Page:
[Catalog-sig] ANN: pythonpackages.com beta
aclark at aclark.net
Tue Jul 31 17:52:22 CEST 2012
(Continuing this discussion from twisted list)
On 7/31/12 10:24 AM, Eric P. Mangold wrote:
> On Mon, Jul 30, 2012 at 05:09:07PM -0400, Alex Clark wrote:
>> Hi Eric,
>> On 7/30/12 4:49 PM, Eric P. Mangold wrote:
>>> On Mon, Jul 30, 2012 at 12:49:56PM -0400, Alex Clark wrote:
>>>> On 7/30/12 12:31 PM, Eric P. Mangold wrote:
>>>>> I'm not sure if this is borderline off-topic, or not... but anyway..
>>>>> I'm sure starting a discussion here IS offtopic.
>>>>> But I have one question:
>>>>> How do package authors verify the integrity of their packages built "through the web"?
>>>> Good question, I just created:
>>> Let me be clear:
>>> Is it possible to have any assurance that your system has faithfully built the package, and/or that your servers have not been compromised?
>>> Why would anyone trust your web service to build packages, when it is *their* pgp, reputation and users that are at stake?
>>> (Yes, I would ask Launchpad/Canonical, et. all the same question...)
>>> (Also, if you're suggesting MD5 (following your link..) for anything related to security or data authenticity, then I *know* you're way off base.......)
>> The point about md5 is not to suggest using it for security or data
> Sorry, I think I have a problem with taking the exact text of my question,
> on your wiki, and casting it to be a different question entirely. (through
> no fault of your own, I'm sure)
Sorry, removed! Let me know if there is something better I can put in
> I think I've clarified what my orignal question was meant to ask, namely how do
> we trust YOU and YOUR build infrastructure, not "how do we verify that the data
> you're give us hasn't been damaged in transit".
> If you wouldn't mind editing your wiki to reflect my clarifications, I would
> very much appreciate it :)
OK Let me work on it.
>> it's to clarify that whatever security is currently place
>> with PyPI (not a lot, admittedly) still applies, for whatever that is
>> worth (not much, apparently).
>>> Sorry if this is harsh - but it's intended. Without any kind of verifiable guarantee (get to work on that! :)) I don't think I could ever possibly use such a thing, and would advise against it.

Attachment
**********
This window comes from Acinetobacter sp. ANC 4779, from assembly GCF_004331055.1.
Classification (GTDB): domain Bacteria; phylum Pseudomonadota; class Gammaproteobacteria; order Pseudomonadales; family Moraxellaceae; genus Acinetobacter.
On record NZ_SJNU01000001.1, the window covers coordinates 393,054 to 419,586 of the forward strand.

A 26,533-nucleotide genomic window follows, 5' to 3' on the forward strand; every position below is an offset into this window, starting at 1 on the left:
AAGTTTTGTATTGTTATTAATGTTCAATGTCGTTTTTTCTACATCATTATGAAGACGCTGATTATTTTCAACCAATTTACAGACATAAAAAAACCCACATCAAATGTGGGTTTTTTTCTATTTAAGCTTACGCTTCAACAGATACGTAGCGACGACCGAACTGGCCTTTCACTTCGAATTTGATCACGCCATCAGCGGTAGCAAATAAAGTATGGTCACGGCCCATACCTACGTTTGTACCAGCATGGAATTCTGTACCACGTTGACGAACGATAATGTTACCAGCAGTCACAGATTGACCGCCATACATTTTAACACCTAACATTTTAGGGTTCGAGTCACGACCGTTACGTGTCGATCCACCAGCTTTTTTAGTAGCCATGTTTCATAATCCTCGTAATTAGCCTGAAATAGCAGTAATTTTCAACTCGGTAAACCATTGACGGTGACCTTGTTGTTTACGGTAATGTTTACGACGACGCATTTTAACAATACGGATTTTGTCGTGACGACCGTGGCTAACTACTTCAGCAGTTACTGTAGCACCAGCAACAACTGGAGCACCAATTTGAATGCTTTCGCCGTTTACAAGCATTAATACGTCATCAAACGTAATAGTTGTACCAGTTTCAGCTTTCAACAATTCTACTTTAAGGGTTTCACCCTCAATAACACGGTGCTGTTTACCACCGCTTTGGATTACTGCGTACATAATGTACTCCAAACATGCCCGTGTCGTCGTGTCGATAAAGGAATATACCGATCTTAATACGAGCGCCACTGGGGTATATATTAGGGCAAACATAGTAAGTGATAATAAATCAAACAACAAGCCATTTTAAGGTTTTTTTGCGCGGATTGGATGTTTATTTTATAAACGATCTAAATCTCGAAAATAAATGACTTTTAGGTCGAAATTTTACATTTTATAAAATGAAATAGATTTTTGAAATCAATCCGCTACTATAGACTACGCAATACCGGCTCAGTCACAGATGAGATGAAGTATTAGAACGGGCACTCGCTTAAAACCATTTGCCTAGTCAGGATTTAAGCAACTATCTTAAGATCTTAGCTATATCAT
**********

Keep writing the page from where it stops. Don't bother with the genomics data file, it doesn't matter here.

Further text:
>>> Getting software to end-users is a tough challenge, and I applaude your efforts to try and make it easier. A system with a single point of failure and a single point of trust just isn't feasible or desirable, imho.Administrators need to know who has final responsibility and *authority*
>> over the software that they are consuming. If "the cloud" is the last
>> link in that chain, then you have a big problem, I think.
>> The last link in the chain is PyPI (or a private index). The node before
>> that is typically your laptop. I'm suggesting you make it
>> pythonpackages.com instead.
> Clearly PyPI is inadequate. Jumping on solutions, for HARD problems that always
> require some form of cryptography to solve, is no more palettable.
> And PyPI is also just a publishing platform - the packages have already been
> minted by that point.
> So as you suggest, the last point is the developer/release-manager, as it should
> I think my point is that ideally you don't want to trust anyone except the
> Debian et. all solve this with signed packages. I would be happy to download
> Debian packages from http://pythonpackages.com all day long :)
That's good to know, and probably I direction I'd like to head in. To be
clear: I want to do any-useful-thing-I-can (within the ballpark) in
order to start alleviating pain points for folks today.
> Debian also rely upon trusted build machines. But they are a more-or-less open
> organization with open review of what goes on.
> That said, I don't have a problem with people placing their trust in you. I don't
> know you, and don't have any opinion on it to be honest. You're probably a good guy ;)
> I would suggest working toward BEING a better PyPI mirror. Build
> the infrastructure necessary for people to publish python SOURCE packages,
> as they are, to PyPI, to pythonpackages.com, etc. etc. There is a lot of value
> to be added there.
Actually I'm mostly relying on the crate.io project (Donald Stufft) for
this. I don't want pythonpackages.com to be a PyPI mirror, because other
people are already doing this. The only related feature I'm considering
(because folks have asked for it) is private PyPIs (something like
index.pythonpackages.com only persistent).
> Build tools to make python packaging easy. On your laptop. On the cloud. Wherever.
> Open SOURCE is good like that.
Indeed! Currently working on a Windows version of pythonpackages.com to
build Windows binaries (currently it only builds on Ubuntu).
> Eric Mangold
Alex Clark · http://pythonpackages.com/ONE_CLICK
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